South Korean national soccer team played a pair of games this past week, its first games since crashing out of the 2014 FIFA World Cup in Brazil in June without a win.
Playing against Venezuela and Uruguay, Korea split the two-game series with a convincing 3-1 win against Venezuela before suffering a 1-0 loss to the Uruguayans. Mixed results aside, Korea’s performances were much improved from its abysmal effort at the World Cup earlier in the summer, despite playing both games without a head coach, the recently appointed Uli Stielike. Shin Tae-yong, the soon-to-be assistant coach for Stielike, led the team.
Here are three things we learned from the new-look Korean national team.
Son Heung-min and Ki Sung-yueng, the only two players who impressed at the World Cup for Korea, are still the heart and soul of the team. The importance of these two was best exemplified in the 68th minute against Uruguay when Ki hit a marvelous 50-yard pass from deep in Korea’s half to find Son, who beat the opposing defense’s offside trap to break free for a clear chance on goal. Son’s shot was saved by the Uruguayan goalkeeper, but the play showed exactly why the two players are the backbone of their team. Ki’s ability to spray passes from deep, combined with Son’s speed to get to the end of those balls could serve as Korea’s No. 1 weapon as it aims to win the Asian Cup in January for the first time in 55 years.
Korea is more tactically flexible than many thought. One of the things that stood out at the 2014 World Cup in Brazil this summer was that there was not a true tactical trend unlike the previous World Cups. Each of the successful team played to its own strength and found success. For example, although the 4-2-3-1 formation has been the norm in modern soccer over the last decade, Holland made it to the semifinals by playing its exhilarating counterattacking soccer with a 3-4-3, while Costa Rica’s defensive solidity with a 5-3-2 made it the surprise team of the tournament. Meanwhile, Chile was one of the most entertaining teams to watch with its attack-minded 3-5-2 formation. A large part of Korea’s failure could be attributed to it being hellbent on the traditional 4-2-3-1, but against Uruguay, the team played variations of 3-4-3 and 3-6-1 and held its own versus the world’s sixth best team, according to FIFA.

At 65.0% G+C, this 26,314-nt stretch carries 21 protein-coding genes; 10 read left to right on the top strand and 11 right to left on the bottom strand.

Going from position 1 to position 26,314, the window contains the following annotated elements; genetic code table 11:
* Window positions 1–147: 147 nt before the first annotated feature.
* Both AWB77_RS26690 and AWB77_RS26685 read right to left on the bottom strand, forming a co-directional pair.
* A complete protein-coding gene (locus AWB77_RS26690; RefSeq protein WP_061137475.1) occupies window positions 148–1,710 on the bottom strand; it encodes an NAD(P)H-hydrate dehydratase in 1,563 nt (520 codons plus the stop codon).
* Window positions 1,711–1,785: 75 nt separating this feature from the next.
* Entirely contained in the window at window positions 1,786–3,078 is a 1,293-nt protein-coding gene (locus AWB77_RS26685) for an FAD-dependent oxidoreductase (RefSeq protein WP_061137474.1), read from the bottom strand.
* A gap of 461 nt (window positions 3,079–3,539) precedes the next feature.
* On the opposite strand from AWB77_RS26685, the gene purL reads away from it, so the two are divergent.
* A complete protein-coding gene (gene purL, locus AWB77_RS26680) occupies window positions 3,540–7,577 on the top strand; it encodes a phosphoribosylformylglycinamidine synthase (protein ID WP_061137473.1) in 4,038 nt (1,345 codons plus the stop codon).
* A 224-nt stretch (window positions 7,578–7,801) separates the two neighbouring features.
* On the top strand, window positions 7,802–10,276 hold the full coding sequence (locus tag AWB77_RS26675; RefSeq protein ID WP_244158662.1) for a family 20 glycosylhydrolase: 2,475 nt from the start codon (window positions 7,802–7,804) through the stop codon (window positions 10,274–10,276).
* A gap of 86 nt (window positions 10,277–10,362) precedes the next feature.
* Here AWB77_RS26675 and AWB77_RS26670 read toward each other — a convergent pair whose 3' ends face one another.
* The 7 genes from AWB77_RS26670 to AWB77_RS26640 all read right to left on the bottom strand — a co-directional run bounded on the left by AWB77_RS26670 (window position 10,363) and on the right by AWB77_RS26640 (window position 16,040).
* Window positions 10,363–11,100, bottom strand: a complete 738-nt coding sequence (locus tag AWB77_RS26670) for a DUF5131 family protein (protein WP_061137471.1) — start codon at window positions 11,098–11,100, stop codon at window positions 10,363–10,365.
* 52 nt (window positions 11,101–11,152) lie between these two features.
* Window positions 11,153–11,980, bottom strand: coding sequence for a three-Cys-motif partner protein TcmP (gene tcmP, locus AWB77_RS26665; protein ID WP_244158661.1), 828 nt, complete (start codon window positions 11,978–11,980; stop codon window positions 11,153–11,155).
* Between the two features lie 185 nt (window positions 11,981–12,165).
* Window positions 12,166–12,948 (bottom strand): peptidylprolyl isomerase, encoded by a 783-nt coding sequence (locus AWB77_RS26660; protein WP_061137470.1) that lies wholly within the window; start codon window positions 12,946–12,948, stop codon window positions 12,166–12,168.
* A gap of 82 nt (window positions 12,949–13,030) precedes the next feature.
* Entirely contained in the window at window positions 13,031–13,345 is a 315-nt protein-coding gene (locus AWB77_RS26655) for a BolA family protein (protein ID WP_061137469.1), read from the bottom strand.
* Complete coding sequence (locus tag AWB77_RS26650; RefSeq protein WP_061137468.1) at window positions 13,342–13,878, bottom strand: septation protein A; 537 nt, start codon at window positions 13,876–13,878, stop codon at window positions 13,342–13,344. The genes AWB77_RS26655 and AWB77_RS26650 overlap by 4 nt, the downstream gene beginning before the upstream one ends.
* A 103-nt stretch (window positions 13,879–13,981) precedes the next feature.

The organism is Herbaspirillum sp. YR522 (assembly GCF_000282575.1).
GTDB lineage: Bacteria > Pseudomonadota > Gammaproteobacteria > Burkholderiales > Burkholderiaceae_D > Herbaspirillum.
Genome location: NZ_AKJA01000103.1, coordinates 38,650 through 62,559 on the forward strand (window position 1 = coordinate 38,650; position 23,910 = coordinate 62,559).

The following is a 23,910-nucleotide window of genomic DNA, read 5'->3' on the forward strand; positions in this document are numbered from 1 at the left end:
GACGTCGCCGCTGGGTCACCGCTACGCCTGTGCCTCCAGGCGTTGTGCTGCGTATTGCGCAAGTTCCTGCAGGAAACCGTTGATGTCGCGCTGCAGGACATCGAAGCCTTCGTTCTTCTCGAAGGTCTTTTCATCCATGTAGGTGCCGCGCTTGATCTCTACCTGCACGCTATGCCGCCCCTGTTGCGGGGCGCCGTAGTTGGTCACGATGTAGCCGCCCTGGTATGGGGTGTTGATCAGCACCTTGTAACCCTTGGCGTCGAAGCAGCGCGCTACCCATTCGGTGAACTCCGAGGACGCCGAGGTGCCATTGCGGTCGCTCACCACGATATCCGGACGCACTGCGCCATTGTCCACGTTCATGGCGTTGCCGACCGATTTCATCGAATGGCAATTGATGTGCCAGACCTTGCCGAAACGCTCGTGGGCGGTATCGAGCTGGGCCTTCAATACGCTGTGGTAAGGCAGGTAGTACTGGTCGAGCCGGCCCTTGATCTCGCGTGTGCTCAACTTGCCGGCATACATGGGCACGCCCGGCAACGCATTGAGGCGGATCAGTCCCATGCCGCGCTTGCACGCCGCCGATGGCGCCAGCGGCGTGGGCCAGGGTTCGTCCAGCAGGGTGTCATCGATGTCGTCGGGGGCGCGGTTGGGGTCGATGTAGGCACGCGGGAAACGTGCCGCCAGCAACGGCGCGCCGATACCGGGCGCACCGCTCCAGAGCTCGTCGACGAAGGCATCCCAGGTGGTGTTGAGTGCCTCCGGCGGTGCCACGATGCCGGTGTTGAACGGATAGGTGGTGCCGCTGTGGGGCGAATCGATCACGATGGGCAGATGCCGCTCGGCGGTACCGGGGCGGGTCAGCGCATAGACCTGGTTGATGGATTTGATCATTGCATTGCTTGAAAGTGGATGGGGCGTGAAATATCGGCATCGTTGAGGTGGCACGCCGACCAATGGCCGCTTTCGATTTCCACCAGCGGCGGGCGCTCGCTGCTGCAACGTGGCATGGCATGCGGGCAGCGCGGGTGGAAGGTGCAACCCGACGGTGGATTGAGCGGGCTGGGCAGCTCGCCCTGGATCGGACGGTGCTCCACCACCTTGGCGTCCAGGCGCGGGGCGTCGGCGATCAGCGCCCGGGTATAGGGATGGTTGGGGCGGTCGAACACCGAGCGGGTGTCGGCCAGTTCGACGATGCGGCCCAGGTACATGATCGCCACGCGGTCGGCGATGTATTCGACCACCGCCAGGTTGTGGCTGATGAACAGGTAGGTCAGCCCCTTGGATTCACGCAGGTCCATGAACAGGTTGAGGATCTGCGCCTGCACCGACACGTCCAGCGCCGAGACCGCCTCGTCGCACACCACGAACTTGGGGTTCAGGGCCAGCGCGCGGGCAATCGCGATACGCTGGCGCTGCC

Lee Dong-gook, the 36-year-old veteran forward who missed out on the opportunity to play at the World Cup in Brazil, could still be serviceable for Korea, but not as a permanent starter. There’s no question that Lee is a prolific scorer. He has scored over 160 goals in the domestic K-League and over 30 goals for the national team. His physical presence and lethal shooting ability in and around the opponent’s penalty box make him one of Korea’s greatest goalscorers of all-time. But it’s his lack of lateral speed and off-the-ball movement that have failed him against top opponents with elite defenses, which explains why he had a quite game against Uruguay’s stingy defense after scoring two goals against the Venezuelan team that’s more vulnerable defensively. Lee is a perfect fit for Korea when its gameplan is to proactively attack opponents, but he still seems out of place and isolated up front during games in which Korea’s main focus is to defend first and attack second.